The Red Hour has come at Dak’Art


Jasmina Trifoni  -  May 10, 2018

Few collectors have attended the opening of the 13th edition of the Dakar Biennale of Contemporary African Art (Dak’Art), but Art Basel was there, along with some expert mushroom hunter…

The official inauguration of the 13th edition of Dak’Art, mother of all African art Biennales, took place last Thursday at Grand Theatre in Dakar, Senegal. Sorrounded by guards wrapped in red cloaks, the star of the celebration was the Senegal’s president Macky Sall who, after the pompous opening speech, gave the floor to Simon Njami, the Biennial’s returning artistic director. This latter, with a possibly ostentible undestatement, enchanted the public by presenting the theme the Dakar Biennale of Contemporary African Art 2018 is centered around, that is L’Heure Rouge (The Red Hour). This expression is borrowed from a 1960s play by Martinican writer, surrealist poet and politician Aimé Cèsaire, forefather of Negritude. Besides its contemporary creation, ‘The Red Hour – Njami said – stresses the necessity of real emancipation, freedom and responsibility that Africa should take, here and now’. He also said that a New Humanity – that is the title of the international exhibition – corresponds to the ‘decisive moment’ that photographer Henri Cartier-Bresson described as the essential one in order for a picture to succeed, thus representing the linkage between present and future.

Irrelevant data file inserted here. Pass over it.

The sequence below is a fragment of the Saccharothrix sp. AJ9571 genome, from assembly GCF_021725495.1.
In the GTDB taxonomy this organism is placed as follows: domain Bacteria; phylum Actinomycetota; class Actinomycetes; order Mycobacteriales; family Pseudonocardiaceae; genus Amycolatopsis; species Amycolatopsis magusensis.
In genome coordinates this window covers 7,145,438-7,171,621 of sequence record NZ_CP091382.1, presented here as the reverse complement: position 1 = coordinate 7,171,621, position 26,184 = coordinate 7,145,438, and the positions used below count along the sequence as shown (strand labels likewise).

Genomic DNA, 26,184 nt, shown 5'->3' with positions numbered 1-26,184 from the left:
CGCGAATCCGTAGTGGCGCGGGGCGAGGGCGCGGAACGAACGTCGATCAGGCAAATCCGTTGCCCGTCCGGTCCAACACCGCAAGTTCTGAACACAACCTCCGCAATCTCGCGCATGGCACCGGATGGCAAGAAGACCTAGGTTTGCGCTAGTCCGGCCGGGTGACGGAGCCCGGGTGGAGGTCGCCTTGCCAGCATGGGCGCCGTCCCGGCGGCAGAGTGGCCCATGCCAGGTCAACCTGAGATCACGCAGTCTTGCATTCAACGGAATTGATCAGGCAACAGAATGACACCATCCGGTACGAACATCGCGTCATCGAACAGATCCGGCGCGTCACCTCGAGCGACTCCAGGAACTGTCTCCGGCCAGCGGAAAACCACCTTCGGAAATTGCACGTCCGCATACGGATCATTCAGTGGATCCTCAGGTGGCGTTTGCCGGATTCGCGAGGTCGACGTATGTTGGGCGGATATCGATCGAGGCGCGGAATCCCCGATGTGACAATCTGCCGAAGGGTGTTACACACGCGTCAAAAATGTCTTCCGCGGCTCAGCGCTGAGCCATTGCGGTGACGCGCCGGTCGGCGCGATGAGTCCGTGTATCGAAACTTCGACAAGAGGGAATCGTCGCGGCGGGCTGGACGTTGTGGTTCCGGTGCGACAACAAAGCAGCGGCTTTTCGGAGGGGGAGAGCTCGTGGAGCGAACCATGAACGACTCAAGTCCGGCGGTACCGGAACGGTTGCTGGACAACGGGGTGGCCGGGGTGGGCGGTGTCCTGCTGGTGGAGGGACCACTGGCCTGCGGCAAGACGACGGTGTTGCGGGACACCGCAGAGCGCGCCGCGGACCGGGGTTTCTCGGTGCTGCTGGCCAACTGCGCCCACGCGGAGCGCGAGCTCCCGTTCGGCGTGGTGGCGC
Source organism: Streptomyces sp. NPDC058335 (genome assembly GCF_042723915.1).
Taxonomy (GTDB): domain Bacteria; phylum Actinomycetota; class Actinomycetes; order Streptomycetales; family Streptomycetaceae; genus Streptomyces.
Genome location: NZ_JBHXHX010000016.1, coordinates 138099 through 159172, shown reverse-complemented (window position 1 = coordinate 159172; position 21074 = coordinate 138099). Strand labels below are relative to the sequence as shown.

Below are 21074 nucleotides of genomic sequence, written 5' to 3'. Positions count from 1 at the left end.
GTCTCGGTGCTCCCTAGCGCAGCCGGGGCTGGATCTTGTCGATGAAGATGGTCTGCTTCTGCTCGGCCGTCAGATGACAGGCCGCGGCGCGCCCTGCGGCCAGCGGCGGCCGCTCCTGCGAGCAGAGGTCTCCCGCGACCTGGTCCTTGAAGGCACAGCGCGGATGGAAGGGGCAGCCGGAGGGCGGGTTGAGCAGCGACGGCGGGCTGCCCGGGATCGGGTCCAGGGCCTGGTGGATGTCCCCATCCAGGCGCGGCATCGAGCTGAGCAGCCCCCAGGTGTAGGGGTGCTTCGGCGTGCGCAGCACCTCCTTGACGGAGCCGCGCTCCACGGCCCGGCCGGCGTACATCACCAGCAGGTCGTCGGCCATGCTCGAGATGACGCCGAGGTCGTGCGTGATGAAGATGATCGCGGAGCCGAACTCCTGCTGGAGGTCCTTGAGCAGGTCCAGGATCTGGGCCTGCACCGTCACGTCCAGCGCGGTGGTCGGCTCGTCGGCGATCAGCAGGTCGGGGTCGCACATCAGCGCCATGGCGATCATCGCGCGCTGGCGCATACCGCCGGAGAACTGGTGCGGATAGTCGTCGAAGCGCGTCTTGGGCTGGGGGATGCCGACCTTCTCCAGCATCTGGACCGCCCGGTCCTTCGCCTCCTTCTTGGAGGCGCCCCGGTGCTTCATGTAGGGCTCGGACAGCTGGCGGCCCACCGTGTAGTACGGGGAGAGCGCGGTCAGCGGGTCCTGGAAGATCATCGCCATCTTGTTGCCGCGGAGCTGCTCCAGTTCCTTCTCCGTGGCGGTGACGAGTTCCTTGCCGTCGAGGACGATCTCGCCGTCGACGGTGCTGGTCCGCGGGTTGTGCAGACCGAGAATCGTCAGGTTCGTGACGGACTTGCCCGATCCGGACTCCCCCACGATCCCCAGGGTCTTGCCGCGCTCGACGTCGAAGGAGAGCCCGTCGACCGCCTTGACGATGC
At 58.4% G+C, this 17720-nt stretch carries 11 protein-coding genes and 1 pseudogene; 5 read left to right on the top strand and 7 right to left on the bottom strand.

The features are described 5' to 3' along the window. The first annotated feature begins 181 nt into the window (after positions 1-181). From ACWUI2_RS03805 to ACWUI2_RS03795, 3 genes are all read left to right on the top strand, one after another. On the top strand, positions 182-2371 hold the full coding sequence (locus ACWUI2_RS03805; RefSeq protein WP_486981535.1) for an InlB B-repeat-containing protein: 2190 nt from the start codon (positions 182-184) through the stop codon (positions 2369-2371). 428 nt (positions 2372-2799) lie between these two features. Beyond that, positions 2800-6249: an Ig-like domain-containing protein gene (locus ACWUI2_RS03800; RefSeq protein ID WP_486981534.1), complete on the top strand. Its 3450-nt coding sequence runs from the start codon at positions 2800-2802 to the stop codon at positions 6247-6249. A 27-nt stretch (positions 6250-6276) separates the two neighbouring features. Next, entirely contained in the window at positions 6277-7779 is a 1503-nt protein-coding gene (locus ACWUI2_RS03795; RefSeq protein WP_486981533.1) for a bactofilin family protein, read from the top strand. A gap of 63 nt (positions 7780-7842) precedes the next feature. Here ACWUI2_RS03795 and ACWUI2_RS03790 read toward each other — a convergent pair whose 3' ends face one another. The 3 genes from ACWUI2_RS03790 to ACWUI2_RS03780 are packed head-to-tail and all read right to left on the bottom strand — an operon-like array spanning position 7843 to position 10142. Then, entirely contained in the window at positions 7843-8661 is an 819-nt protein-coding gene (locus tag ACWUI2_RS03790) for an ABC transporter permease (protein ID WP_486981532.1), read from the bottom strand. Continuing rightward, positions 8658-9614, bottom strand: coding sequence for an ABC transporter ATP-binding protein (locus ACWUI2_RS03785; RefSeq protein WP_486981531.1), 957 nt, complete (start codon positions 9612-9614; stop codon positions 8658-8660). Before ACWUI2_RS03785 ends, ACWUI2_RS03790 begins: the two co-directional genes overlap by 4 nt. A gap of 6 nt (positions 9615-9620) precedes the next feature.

At first, the real ‘Red Hour’ (actually, two) was that spent by the many visitors waiting under the burning sun for entering the Pavillions dedicated to the art of the hosting state, Senegal, and of its two guests of honour, Tunisia and Rwanda, after the visit of the Senegal’s President and his top dogs. Entertained during the wait by the tam-tam and dances of the National team football supporters in view of the next World Cup in Russia, everyone was then a bit disappointed, so to speak, when visiting the (decent) space proposed by Tunisia, or the (just barely acceptable) one by the hosting nation. With regards to Rwanda, the candour of the exhibited art was almost touching, which seemed to be used more as a tourist office’s advertising tool of a reconciled and optimistic country.

After all, the real Biennale opened the door the same afternoon when the extraordinary Njami led the guests into the stunningly surreal scenario of the Ancient Palais de Justice, a decadent 1970s building usually housed by squatters. Until next 2nd June this will be the main venue which – together with other 5 equally charming ones called IN, curated by as many guest art connoisseurs – will exhibit the works of 75 artists from 33 states around the world. Notwithstanding Njami’s prophetic calm, a sense of urgency could still be grasped: workers were leaving the building while the visitors were entering, welcomed by those artists, in tears, who regretfully decided to show videos, which were working on and off due to power surge.